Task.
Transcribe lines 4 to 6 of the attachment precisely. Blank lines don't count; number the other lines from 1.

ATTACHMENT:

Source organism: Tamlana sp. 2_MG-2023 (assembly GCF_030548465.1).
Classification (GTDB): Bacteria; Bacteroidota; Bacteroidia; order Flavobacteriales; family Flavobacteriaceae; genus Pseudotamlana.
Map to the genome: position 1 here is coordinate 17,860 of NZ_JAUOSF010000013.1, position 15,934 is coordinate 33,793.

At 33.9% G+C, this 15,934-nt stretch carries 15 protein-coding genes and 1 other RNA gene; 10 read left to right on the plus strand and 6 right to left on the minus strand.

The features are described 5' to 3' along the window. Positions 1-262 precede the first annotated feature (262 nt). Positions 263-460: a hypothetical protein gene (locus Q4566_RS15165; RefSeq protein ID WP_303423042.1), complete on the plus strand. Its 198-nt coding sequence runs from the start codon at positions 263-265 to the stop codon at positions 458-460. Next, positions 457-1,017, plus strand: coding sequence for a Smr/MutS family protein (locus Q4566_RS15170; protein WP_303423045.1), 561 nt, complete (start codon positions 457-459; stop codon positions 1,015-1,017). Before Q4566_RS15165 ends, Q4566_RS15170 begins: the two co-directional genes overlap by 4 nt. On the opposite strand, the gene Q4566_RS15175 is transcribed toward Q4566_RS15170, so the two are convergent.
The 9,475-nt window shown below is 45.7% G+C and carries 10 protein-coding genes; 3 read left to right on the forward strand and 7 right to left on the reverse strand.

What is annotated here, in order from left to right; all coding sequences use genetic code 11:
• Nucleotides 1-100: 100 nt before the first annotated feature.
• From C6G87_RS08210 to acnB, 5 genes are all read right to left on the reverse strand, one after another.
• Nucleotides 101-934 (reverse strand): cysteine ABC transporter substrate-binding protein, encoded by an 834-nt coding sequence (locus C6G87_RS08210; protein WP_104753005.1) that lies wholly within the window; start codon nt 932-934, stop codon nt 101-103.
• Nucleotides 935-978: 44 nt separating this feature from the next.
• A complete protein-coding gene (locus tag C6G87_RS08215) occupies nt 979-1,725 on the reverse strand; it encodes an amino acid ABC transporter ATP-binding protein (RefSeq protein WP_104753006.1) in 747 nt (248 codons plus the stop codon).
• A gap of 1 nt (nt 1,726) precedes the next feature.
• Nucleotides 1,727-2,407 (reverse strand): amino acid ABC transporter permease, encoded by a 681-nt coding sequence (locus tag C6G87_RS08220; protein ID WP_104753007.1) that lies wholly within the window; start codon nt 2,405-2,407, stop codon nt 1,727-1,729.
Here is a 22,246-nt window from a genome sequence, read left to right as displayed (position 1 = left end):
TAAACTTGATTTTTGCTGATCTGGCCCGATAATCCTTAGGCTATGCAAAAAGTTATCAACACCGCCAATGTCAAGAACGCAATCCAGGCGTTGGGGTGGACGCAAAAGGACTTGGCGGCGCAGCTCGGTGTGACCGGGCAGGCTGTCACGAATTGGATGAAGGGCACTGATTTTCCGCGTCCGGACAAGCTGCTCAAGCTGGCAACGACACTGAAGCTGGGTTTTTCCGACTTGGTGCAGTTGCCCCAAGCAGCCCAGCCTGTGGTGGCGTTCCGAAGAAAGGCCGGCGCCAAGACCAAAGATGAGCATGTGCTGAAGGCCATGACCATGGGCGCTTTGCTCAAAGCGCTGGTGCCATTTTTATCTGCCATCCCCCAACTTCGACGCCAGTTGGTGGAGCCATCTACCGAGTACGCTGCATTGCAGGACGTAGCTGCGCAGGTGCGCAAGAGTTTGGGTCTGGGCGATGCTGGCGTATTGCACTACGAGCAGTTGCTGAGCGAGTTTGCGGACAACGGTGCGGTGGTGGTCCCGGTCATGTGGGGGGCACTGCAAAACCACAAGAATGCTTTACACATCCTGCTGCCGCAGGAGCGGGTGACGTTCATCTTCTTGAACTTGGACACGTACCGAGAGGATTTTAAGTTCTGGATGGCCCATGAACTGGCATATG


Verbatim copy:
At 33.9% G+C, this 15,934-nt stretch carries 15 protein-coding genes and 1 other RNA gene; 10 read left to right on the plus strand and 6 right to left on the minus strand.

The features are described 5' to 3' along the window. Positions 1-262 precede the first annotated feature (262 nt). Positions 263-460: a hypothetical protein gene (locus Q4566_RS15165; RefSeq protein ID WP_303423042.1), complete on the plus strand. Its 198-nt coding sequence runs from the start codon at positions 263-265 to the stop codon at positions 458-460. Next, positions 457-1,017, plus strand: coding sequence for a Smr/MutS family protein (locus Q4566_RS15170; protein WP_303423045.1), 561 nt, complete (start codon positions 457-459; stop codon positions 1,015-1,017). Before Q4566_RS15165 ends, Q4566_RS15170 begins: the two co-directional genes overlap by 4 nt. On the opposite strand, the gene Q4566_RS15175 is transcribed toward Q4566_RS15170, so the two are convergent.
The 9,475-nt window shown below is 45.7% G+C and carries 10 protein-coding genes; 3 read left to right on the forward strand and 7 right to left on the reverse strand.